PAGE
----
Political party donations and overseas voting rules will change ahead of next year's general election, Justice Minister Kiri Allan has announced.
In a statement, Allan said an Electoral Amendment Bill would soon be introduced to tighten the rules for disclosure of political donations and loans, and temporarily widen access for overseas voters.
The bill would require the identity of donors of more than $5000 to be made public - down from $15,000 - along with loans to candidates from unregistered lenders.
Parties would also be required to make public their financial statements, the number and total value of non-anonymous donations below $1500, and the proportion of total donations that are non-monetary.
Allan, who came to the role two weeks ago, said public and targeted consultation showed New Zealanders wanted greater transparency about how candidates and parties were funded.
"Better transparency of party and candidate financing helps support public trust and confidence in our electoral system. These changes will provide the public with more of the information they want," she said.
It comes as a trial for two men accused of fraud over donations to the New Zealand First Foundation continues at the High Court at Auckland.
Indeed, donations to political parties were a hot topic during the 2020 election, with the Serious Fraud Office also looking into donations to Labour, National and the Māori Party. The Labour and National cases are expected to be heard together in a 10-week trial next month.
Acting Prime Minister Grant Robertson this afternoon said the lower limit for disclosures, while higher than the $1500 a Ministry of Justice consultation document suggested, was still a significant improvement.
"My understanding is that the advice from officials was that as you go further and further down the administrative burden and costs of having to go through and identify all of those people starts to counterbalance the value of what you're doing."
The amendment would also change the rules for next year's election to extend voting rights for New Zealand citizens and permanent residents living overseas, due to travel constraints during the Covid-19 pandemic.
Citizens would have to have visited within the past six years - up from three - while permanent residents' eligibility would be extended from one year to four.
However, Allan said this change would only be specific to the 2023 general election.
"There have been some unique challenges facing New Zealand citizens and permanent residents who haven't been able to return home over the last two years, including Covid-19 travel restrictions and mandatory isolation requirements," Allan said.
"While many requirements have been lifted, overseas voters still face considerable financial, travel, health, and logistical barriers to returning home, including the risk of further Covid-19 restrictions."
She said permanent changes to overseas voting eligibility would be considered by the independent review of electoral law reporting back by the end of next year.
Robertson said the changes were a significant improvement and given the time left before the next election "it is a job well done".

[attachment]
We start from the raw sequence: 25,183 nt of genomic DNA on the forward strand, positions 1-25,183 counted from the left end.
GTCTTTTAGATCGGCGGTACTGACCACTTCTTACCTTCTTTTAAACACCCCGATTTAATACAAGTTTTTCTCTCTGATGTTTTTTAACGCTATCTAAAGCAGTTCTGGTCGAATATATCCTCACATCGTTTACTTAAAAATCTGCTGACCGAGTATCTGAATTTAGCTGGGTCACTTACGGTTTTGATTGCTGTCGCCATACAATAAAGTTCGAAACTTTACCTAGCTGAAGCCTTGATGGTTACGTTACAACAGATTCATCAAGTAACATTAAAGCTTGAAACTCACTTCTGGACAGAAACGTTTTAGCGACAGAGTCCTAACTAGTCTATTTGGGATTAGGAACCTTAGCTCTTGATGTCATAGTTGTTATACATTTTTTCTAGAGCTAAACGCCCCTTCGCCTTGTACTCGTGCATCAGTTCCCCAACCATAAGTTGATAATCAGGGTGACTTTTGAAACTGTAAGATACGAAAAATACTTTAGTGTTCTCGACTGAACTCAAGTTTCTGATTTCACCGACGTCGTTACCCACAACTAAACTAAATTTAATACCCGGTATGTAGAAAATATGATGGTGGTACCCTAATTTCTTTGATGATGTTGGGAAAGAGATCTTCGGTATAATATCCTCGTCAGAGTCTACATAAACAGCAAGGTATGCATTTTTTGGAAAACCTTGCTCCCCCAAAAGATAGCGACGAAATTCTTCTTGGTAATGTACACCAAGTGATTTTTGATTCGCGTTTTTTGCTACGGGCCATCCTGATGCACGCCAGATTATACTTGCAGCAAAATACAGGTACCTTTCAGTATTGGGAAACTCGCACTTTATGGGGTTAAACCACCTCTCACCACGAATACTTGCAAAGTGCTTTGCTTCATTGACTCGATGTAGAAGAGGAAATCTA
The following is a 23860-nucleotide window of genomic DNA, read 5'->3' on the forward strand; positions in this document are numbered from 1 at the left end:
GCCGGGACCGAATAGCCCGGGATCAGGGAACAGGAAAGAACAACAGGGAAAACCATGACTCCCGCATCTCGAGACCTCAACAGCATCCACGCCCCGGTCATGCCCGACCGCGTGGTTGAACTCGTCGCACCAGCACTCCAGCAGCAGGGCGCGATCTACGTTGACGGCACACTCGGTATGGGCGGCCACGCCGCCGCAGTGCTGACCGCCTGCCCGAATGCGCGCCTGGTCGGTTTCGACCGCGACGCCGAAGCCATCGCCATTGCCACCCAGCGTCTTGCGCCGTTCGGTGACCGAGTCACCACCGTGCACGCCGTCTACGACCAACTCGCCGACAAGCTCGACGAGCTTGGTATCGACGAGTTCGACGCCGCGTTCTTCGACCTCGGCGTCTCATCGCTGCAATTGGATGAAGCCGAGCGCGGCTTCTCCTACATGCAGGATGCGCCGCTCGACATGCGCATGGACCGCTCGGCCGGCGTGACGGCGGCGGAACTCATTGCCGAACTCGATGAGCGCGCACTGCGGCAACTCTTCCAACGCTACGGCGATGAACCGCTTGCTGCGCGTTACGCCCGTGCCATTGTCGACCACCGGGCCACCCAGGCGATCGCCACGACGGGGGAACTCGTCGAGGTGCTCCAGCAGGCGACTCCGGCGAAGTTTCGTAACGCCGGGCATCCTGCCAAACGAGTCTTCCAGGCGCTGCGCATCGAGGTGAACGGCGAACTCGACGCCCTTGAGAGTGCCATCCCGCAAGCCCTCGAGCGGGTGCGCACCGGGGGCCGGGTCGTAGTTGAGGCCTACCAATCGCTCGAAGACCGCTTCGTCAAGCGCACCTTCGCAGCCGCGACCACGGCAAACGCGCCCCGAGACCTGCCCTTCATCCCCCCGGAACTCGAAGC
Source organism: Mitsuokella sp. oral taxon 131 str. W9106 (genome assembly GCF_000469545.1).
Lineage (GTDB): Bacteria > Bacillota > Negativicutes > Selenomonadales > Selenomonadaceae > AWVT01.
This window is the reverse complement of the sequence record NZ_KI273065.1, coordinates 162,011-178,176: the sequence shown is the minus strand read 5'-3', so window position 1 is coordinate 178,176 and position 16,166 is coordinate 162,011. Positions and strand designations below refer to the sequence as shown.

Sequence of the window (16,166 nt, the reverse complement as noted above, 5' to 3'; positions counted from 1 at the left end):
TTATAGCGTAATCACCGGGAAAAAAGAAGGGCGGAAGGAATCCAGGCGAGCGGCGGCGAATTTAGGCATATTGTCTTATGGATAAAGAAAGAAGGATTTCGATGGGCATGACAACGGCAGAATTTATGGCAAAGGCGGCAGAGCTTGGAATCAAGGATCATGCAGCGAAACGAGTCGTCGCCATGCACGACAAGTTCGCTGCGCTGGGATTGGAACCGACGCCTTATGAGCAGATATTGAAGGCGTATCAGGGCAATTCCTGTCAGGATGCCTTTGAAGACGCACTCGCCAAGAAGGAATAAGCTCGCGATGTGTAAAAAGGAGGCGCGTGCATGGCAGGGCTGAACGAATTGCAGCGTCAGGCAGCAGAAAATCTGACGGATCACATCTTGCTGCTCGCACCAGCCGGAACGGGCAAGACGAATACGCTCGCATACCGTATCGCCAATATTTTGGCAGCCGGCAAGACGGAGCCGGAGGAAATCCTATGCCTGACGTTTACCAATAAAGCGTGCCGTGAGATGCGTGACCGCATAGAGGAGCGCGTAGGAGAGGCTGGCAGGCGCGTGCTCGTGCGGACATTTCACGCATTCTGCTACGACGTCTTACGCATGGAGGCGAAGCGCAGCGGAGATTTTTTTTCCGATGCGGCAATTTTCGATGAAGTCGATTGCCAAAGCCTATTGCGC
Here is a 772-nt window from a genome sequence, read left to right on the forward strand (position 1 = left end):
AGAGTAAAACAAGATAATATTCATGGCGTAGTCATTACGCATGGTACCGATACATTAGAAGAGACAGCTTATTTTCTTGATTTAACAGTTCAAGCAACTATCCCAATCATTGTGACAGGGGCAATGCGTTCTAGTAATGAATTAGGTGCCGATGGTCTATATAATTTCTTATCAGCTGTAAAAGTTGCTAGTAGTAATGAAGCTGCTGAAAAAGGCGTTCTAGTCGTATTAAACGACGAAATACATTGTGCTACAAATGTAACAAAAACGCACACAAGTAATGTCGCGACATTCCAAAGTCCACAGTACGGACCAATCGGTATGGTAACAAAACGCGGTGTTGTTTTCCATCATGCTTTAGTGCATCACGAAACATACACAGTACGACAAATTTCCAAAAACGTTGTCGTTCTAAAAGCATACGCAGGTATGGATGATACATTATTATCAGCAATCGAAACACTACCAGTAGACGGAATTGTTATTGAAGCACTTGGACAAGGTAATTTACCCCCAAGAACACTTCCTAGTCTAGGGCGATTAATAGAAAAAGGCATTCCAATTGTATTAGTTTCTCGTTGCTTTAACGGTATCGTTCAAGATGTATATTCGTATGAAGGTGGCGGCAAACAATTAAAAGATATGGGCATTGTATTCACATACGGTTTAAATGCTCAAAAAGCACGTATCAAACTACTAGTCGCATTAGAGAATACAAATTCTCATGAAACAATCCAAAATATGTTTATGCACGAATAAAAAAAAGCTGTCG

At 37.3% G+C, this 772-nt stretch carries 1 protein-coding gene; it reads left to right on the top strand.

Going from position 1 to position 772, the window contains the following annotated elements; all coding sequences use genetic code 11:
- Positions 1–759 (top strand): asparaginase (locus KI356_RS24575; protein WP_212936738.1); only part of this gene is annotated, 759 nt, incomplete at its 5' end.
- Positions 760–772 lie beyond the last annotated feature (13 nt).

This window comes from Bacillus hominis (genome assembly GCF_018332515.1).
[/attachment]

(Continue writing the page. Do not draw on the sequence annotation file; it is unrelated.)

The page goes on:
Greens urge further changes
The bill offers a more constrained and Labour-led approach to similar changes proposed in a member's bill from Green Party justice spokesperson Golriz Ghahraman.
Drawn from the biscuit tin last month, the member's bill would also have allowed Māori roll voters to change roll at any time, lower the voting age to 16, overturn the prisoner voting ban, and implement the recommendations of the 2012 MMP review.
In a statement, Ghahraman said the Greens had been the only party consistently calling for changes to electoral funding, and credited this pressure for the government's announcement.
"Only last week we heard about the influence wealthy individuals were having on New Zealand First's position on the capital gains tax in the last term of government. It is not inconceivable to think that we may have a capital gains tax in place now if it weren't for the ability of wealthy people to donate anonymously," she said.
She urged further changes including a cap on total donations to a party, and for the changes to overseas voting eligibility to be made permanent.
ACT warns changes will prevent engagement
ACT leader David Seymour said the changes would not solve any public policy problem, and would prevent people engaging in politics.
"Everyone supports openness and transparency, but these changes have nothing to do with that and Labour can't explain why they're needed," he said.
"The law is working - that's why people are being prosecuted. We aren't talking about changing the laws around murder because people have been charged with it."
He said there was no evidence donations of $15,000 or under were distorting politics in any way.
"If anyone seriously thinks that a political party would abandon its integrity and principles for $15,000, then they don't understand the cost of modern campaigning.
"It is outrageous that Labour are pushing these through just before an election. Changes to electoral law should be widely consulted on with a view to implementing them in later electoral cycles, not the one they're currently contesting."
He said the fact Labour was pushing the changes through with its majority was constitutionally dangerous and damaging to New Zealand.